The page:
Should a student get a college education to:
a) learn a skill
b) contribute to your community
c) know yourself
d) be well-rounded and think critically
e) all of the above

The answer to this question is something universities across the nation are considering, and the programs they offer depend on their answer.

Is the purpose of a general or liberal arts education to introduce students to great works of music, art and literature that are considered the crowning achievements of civilization (the core model)? Or is it to gain an appreciation for ways of thinking through various academic fields and to learn how to ask questions and find answers (the distribution model)?

For much of the history of academe in America, Harvard University has taken the lead in setting a traditional core model for its course offerings; but in the 1960s, due to the pressures of consumer demand and faculty pressures to teach their specialties, most colleges switched to a distribution model. According to Professor Barry Latzer of City University of New York, only a few colleges continue to have true core programs today.

Some educators fear cultural heritage may be lost when students don’t have a common core of knowledge. But in a recent article in the Chronicles of Higher Education, Elizabeth Stone of Fordham University said, “If there’s any consensus among liberal-arts faculty members, it’s that there’s so much worth knowing that ‘coverage’ is no longer possible, if it ever was.”

Trained vs. educated
Phil Ronniger, career counselor at WSU Career Services, says there is currently a strong wave of vocationalism in higher education for several reasons:
1) Limitations. There is continually more information that needs to be learned in any field of study, so there is pressure on educators to eliminate some requirements in order to fit in the necessities.

2) Cost. It is common for students to spend more than four years of full-time education in the pursuit of a bachelor’s degree. With college debt averaging $19,000 or more per student, cutting requirements seems like the reasonable thing to do.

3) Need. Does a sales manager need to know Shakespeare? Does a background in the humanities really make a person a better veterinarian? In view of the mounting pressures, some educators are saying no, but Ronniger and many others believe there is much to be gained from studying the arts, because education is about more than employability.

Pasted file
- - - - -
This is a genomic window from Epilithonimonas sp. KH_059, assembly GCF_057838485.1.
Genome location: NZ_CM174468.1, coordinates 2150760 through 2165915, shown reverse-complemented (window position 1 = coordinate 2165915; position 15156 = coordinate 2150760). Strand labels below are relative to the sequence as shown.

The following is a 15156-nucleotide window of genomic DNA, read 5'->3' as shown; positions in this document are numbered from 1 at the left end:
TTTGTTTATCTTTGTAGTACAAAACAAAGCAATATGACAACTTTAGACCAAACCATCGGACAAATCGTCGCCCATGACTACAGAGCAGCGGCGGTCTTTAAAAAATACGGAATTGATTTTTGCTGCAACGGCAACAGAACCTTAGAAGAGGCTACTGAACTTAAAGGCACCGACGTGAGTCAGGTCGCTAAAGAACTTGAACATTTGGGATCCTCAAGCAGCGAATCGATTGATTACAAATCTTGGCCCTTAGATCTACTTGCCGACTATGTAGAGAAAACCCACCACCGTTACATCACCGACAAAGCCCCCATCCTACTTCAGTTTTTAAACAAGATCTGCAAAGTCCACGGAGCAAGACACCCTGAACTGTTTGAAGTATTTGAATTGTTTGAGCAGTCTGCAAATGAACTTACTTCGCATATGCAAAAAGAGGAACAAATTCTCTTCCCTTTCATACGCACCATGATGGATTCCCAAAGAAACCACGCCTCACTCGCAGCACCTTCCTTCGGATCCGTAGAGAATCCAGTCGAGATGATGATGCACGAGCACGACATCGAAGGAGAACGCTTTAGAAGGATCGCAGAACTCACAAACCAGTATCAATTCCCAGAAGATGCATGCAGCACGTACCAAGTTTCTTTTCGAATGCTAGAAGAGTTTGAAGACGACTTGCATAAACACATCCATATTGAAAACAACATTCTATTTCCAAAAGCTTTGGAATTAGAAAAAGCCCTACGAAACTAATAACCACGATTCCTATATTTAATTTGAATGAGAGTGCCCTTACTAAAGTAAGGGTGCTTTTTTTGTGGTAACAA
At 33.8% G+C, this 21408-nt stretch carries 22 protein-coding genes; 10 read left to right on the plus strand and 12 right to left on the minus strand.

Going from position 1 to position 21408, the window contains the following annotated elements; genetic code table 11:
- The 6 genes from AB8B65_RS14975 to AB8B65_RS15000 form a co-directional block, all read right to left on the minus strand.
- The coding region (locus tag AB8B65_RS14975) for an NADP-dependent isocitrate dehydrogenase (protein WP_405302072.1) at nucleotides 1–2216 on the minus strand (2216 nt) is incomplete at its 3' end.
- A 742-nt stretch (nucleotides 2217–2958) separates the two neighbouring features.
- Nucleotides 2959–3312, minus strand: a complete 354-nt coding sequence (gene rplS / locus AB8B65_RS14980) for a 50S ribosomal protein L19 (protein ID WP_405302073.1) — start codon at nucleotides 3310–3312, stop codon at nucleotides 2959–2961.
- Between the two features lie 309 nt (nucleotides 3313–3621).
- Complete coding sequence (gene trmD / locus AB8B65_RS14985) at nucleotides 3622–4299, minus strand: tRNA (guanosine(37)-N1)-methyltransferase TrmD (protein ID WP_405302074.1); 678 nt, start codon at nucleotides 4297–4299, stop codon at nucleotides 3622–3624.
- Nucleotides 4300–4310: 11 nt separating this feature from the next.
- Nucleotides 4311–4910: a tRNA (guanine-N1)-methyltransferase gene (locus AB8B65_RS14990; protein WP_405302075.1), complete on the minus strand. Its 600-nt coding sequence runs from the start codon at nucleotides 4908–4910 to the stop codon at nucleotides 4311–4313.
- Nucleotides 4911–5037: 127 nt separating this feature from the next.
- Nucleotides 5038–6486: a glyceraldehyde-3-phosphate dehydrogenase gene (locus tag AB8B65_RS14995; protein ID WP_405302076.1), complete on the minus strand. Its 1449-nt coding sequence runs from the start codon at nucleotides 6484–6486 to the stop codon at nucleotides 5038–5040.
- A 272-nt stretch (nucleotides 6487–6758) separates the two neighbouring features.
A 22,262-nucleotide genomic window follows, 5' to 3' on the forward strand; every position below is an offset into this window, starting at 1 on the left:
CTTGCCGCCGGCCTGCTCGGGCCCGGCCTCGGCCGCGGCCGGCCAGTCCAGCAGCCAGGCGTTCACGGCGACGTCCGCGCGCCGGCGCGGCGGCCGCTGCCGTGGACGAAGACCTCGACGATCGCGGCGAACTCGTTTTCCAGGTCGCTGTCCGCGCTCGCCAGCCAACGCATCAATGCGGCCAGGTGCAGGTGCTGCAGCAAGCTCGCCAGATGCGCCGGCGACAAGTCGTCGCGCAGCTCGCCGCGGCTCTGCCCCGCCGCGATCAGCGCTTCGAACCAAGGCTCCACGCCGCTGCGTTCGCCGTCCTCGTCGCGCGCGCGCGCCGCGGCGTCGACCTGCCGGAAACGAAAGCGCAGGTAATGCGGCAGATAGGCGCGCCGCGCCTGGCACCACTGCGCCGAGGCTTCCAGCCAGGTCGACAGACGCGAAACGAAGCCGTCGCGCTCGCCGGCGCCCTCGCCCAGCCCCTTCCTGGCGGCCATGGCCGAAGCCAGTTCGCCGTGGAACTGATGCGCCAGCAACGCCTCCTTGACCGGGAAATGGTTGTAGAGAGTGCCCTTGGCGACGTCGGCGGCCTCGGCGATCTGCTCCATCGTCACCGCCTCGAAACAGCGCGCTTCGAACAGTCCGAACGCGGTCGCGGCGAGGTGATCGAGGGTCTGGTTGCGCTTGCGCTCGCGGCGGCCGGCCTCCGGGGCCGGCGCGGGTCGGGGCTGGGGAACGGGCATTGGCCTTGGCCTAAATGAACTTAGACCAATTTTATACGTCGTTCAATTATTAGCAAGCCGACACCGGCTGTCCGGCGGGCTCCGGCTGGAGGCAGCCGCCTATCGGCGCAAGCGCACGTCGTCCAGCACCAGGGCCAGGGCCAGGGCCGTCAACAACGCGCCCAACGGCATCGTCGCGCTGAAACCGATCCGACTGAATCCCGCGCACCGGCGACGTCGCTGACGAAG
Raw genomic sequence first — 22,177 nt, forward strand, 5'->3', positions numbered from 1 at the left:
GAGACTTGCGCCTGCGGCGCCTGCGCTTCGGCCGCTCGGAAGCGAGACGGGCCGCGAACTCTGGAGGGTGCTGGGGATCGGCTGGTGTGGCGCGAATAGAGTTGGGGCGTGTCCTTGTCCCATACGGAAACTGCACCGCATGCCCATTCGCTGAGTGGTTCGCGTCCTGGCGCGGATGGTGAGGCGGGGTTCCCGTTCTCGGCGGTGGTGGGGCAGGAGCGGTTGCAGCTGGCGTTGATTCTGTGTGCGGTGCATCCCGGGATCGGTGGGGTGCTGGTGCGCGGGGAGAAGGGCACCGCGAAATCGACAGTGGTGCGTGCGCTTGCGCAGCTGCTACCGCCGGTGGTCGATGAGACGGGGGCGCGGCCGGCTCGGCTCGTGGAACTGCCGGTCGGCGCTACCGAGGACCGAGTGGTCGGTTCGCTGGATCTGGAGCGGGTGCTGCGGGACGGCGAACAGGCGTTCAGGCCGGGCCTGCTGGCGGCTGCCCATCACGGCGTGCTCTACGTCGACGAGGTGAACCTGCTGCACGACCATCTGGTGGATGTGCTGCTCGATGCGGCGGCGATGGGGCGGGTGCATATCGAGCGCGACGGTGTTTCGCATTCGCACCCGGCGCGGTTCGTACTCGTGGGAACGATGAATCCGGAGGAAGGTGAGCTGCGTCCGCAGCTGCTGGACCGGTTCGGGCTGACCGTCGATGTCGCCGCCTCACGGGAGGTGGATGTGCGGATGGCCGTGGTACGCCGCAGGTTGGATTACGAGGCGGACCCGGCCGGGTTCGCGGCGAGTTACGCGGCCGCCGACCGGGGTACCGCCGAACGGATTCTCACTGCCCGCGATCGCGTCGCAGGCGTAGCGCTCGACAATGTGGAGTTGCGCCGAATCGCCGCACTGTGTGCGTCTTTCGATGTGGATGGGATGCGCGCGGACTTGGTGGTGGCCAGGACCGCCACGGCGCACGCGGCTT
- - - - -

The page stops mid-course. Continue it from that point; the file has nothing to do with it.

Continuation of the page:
Joan Burbick, professor of English at WSU, says, “How we have come to know our place in the world, how we articulate and act on our assumptions about life, how we use language and the arts to give meaning to our everyday world — these are the topics undertaken by the liberal arts.”

Ronniger concurs that it is in liberal arts that students learn to question, research, discuss, probe and listen, and these are a large part of the communication skills needed in any profession. A liberal-arts education gives graduates flexible skills to take with them into the many different careers they are likely to have in their lives after college.

Life-long learners
Regardless of the debate, it’s a certainty that liberal arts won’t be disappearing from WSU any time in the foreseeable future. The goal of WSU’s GERs (General Elective Requirements) is to produce life-long learners who can adapt to new situations. By the time a student graduates from WSU, one-third of his class time has been spent in courses outside his major. Many employers consider this type of broad education to be the best type of job training.

Ferguson Enterprises, a nationwide construction wholesale distributor, looks for students with a driving attitude and an ability to learn. Ferguson’s recruiting coordinator, David Boyce, says his company made job offers to 10 to 15 WSU grads this month. His company likes the motivated spirit coming from recent college grads like those found at WSU. He adds that their best candidates of all the schools in the northwest are from WSU, in part because of their liberal-arts background.

Marsha Royer, vice president of human resources for Schweitzer Engineering Laboratories, says WSU students are a good fit for their global company because they are comfortable in the Pullman area, eager to apply their strong work ethic and “they have graduated from a very good school.” She notes that students who have taken math and science courses to augment their liberal arts background often have a well-rounded view of the work world. As a result they can understand the importance of the “big picture” and accept new and different ideas.

Ronniger and Burbick agree that college is primarily a time for growth and finding out about oneself by being exposed to a variety of cultures and viewpoints. They say students who have gone through this process make more well-rounded community members and people, as well as better employees.